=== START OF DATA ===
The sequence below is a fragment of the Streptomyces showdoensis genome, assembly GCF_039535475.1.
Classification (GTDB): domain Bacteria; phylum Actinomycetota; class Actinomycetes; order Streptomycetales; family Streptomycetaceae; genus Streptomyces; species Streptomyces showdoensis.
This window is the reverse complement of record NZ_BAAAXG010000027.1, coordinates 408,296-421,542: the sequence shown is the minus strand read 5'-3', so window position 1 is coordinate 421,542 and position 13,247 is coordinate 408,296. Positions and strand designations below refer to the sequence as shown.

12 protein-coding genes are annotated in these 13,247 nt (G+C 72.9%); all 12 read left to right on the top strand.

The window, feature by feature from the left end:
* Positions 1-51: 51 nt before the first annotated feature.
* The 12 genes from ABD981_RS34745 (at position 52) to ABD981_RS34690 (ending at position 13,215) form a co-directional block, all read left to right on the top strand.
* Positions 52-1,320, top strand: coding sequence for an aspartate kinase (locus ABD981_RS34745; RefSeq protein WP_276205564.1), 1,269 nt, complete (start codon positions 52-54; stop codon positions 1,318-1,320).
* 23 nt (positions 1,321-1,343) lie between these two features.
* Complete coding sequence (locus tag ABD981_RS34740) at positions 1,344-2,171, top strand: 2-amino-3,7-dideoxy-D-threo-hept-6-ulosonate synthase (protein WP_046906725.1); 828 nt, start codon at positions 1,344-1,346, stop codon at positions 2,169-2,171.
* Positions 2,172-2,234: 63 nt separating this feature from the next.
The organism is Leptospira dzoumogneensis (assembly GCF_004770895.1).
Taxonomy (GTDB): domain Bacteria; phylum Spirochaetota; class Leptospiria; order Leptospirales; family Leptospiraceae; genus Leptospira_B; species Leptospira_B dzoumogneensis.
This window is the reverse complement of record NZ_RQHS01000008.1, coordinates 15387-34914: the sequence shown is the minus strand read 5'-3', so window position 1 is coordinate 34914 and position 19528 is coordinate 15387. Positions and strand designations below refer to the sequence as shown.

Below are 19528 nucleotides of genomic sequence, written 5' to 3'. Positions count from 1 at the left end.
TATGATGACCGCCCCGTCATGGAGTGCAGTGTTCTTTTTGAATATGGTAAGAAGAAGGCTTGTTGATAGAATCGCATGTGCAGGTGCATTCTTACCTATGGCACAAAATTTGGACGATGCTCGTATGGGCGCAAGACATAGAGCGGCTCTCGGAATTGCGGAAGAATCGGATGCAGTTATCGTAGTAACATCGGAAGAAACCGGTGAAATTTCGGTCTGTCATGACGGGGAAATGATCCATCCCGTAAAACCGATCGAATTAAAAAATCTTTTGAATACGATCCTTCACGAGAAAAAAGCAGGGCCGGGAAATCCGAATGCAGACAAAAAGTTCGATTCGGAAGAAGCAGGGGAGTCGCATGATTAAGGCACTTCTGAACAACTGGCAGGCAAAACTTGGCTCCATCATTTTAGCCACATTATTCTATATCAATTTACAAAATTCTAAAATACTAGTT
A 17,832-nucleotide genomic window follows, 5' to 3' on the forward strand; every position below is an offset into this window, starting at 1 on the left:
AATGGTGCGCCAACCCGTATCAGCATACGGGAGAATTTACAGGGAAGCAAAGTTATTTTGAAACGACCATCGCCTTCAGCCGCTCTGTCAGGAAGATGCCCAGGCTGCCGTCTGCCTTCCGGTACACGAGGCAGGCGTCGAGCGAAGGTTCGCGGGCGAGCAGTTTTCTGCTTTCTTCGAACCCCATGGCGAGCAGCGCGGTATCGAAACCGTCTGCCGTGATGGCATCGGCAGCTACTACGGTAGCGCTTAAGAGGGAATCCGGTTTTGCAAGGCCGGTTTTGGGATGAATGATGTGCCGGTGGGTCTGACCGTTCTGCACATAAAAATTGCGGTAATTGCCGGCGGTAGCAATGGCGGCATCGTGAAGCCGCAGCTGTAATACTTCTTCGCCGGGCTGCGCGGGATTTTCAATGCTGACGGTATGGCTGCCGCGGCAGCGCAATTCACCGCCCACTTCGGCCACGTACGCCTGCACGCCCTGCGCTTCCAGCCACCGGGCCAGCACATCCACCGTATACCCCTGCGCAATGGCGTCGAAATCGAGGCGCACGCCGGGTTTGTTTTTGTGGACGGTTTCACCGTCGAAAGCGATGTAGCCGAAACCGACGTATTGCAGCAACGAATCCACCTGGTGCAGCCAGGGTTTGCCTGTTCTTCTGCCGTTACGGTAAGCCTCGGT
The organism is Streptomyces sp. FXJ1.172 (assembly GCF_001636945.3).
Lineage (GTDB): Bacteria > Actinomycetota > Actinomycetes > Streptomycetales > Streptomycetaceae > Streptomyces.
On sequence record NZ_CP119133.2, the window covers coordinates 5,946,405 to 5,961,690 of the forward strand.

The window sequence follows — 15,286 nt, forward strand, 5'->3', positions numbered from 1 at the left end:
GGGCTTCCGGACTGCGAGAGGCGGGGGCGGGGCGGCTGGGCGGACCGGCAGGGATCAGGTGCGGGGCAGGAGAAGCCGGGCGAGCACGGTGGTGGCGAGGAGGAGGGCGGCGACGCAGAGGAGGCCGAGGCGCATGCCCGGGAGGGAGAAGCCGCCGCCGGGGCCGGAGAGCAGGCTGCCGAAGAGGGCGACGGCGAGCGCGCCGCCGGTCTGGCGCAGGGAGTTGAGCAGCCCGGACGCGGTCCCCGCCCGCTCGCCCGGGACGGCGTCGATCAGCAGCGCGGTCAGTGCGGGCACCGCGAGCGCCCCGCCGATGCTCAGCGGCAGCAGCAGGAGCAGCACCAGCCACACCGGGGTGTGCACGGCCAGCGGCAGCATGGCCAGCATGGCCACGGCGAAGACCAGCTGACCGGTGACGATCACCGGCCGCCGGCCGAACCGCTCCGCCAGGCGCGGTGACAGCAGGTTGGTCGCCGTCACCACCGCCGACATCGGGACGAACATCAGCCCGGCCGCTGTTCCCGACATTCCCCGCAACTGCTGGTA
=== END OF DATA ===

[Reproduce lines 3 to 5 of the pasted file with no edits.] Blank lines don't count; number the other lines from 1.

This window is the reverse complement of record NZ_BAAAXG010000027.1, coordinates 408,296-421,542: the sequence shown is the minus strand read 5'-3', so window position 1 is coordinate 421,542 and position 13,247 is coordinate 408,296. Positions and strand designations below refer to the sequence as shown.

12 protein-coding genes are annotated in these 13,247 nt (G+C 72.9%); all 12 read left to right on the top strand.

The window, feature by feature from the left end: